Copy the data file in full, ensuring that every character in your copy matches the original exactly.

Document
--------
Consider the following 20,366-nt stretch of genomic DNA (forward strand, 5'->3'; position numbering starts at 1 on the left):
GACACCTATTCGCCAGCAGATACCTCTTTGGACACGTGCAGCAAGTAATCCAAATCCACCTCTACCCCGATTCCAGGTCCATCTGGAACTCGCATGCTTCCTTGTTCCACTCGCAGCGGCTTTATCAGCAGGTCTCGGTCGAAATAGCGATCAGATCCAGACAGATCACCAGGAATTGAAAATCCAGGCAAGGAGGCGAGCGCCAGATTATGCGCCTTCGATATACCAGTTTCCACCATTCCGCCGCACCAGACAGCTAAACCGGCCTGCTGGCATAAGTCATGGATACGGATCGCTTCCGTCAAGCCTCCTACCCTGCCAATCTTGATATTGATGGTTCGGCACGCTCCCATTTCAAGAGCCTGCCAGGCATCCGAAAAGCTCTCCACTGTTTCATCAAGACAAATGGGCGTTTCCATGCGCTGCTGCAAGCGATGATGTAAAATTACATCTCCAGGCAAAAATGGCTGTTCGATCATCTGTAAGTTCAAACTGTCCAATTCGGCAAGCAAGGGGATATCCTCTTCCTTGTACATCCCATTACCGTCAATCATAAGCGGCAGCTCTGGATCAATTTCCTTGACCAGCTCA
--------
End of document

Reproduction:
Consider the following 20,366-nt stretch of genomic DNA (forward strand, 5'->3'; position numbering starts at 1 on the left):
GACACCTATTCGCCAGCAGATACCTCTTTGGACACGTGCAGCAAGTAATCCAAATCCACCTCTACCCCGATTCCAGGTCCATCTGGAACTCGCATGCTTCCTTGTTCCACTCGCAGCGGCTTTATCAGCAGGTCTCGGTCGAAATAGCGATCAGATCCAGACAGATCACCAGGAATTGAAAATCCAGGCAAGGAGGCGAGCGCCAGATTATGCGCCTTCGATATACCAGTTTCCACCATTCCGCCGCACCAGACAGCTAAACCGGCCTGCTGGCATAAGTCATGGATACGGATCGCTTCCGTCAAGCCTCCTACCCTGCCAATCTTGATATTGATGGTTCGGCACGCTCCCATTTCAAGAGCCTGCCAGGCATCCGAAAAGCTCTCCACTGTTTCATCAAGACAAATGGGCGTTTCCATGCGCTGCTGCAAGCGATGATGTAAAATTACATCTCCAGGCAAAAATGGCTGTTCGATCATCTGTAAGTTCAAACTGTCCAATTCGGCAAGCAAGGGGATATCCTCTTCCTTGTACATCCCATTACCGTCAATCATAAGCGGCAGCTCTGGATCAATTTCCTTGACCAGCTCA